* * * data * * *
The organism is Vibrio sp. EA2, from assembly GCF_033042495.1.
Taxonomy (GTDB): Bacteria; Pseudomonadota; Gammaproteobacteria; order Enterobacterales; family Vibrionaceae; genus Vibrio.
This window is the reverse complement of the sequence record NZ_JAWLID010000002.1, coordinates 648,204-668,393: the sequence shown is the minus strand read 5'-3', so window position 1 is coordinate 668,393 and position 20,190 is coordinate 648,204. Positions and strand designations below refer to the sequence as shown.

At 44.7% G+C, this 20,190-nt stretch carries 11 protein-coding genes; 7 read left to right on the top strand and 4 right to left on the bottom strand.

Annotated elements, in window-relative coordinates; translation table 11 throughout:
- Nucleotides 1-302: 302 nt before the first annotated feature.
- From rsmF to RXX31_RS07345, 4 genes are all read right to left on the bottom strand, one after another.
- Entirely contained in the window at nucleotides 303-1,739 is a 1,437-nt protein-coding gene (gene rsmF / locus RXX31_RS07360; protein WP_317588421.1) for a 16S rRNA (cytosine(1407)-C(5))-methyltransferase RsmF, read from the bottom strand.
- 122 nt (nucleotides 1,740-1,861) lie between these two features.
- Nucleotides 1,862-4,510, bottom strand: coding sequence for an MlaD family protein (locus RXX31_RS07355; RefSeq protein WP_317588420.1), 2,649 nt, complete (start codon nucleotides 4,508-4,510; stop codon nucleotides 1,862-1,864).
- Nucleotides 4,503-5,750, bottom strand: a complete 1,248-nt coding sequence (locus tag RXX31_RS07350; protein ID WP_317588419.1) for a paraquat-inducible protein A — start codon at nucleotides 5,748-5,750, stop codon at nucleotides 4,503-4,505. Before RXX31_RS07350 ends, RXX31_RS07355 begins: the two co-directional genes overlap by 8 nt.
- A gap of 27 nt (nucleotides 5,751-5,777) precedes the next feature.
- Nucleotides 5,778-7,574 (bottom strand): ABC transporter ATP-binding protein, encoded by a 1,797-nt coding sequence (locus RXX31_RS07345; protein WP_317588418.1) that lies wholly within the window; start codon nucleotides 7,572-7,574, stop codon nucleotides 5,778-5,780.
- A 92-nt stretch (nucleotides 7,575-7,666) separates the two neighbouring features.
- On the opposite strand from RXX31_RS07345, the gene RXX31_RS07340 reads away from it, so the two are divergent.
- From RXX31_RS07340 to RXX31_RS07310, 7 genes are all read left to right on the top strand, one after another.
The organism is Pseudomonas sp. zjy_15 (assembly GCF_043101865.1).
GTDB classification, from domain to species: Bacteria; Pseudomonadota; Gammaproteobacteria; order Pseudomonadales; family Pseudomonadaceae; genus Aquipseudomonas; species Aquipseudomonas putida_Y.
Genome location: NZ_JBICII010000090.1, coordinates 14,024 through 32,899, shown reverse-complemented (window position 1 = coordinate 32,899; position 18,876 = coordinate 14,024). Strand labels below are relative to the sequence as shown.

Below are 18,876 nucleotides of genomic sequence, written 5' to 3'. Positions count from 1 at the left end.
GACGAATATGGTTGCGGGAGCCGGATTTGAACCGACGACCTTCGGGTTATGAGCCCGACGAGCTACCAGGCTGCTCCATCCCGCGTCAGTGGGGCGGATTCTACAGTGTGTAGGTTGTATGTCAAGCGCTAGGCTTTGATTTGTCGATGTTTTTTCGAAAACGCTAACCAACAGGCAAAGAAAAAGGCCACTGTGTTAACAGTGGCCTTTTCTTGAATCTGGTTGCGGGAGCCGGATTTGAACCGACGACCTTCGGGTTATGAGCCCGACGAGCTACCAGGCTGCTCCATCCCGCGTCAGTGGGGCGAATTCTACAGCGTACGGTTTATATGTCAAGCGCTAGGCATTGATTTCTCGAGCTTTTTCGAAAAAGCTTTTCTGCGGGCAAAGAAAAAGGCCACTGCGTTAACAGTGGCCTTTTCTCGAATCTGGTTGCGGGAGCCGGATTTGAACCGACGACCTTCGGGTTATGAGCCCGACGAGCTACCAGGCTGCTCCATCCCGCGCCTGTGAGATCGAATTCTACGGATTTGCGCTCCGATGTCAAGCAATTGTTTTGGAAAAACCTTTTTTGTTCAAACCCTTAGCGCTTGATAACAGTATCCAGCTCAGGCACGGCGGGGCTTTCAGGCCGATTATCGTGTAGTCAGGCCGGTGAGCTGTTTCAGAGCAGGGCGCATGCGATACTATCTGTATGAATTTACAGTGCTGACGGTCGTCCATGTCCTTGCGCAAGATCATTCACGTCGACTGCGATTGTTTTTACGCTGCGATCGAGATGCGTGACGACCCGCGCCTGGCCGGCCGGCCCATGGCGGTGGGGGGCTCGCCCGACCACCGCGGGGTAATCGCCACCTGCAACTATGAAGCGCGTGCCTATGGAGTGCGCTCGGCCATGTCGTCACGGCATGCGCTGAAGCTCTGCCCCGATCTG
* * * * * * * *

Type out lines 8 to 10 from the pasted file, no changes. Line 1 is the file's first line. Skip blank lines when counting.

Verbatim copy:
- Entirely contained in the window at nucleotides 303-1,739 is a 1,437-nt protein-coding gene (gene rsmF / locus RXX31_RS07360; protein WP_317588421.1) for a 16S rRNA (cytosine(1407)-C(5))-methyltransferase RsmF, read from the bottom strand.
- 122 nt (nucleotides 1,740-1,861) lie between these two features.
- Nucleotides 1,862-4,510, bottom strand: coding sequence for an MlaD family protein (locus RXX31_RS07355; RefSeq protein WP_317588420.1), 2,649 nt, complete (start codon nucleotides 4,508-4,510; stop codon nucleotides 1,862-1,864).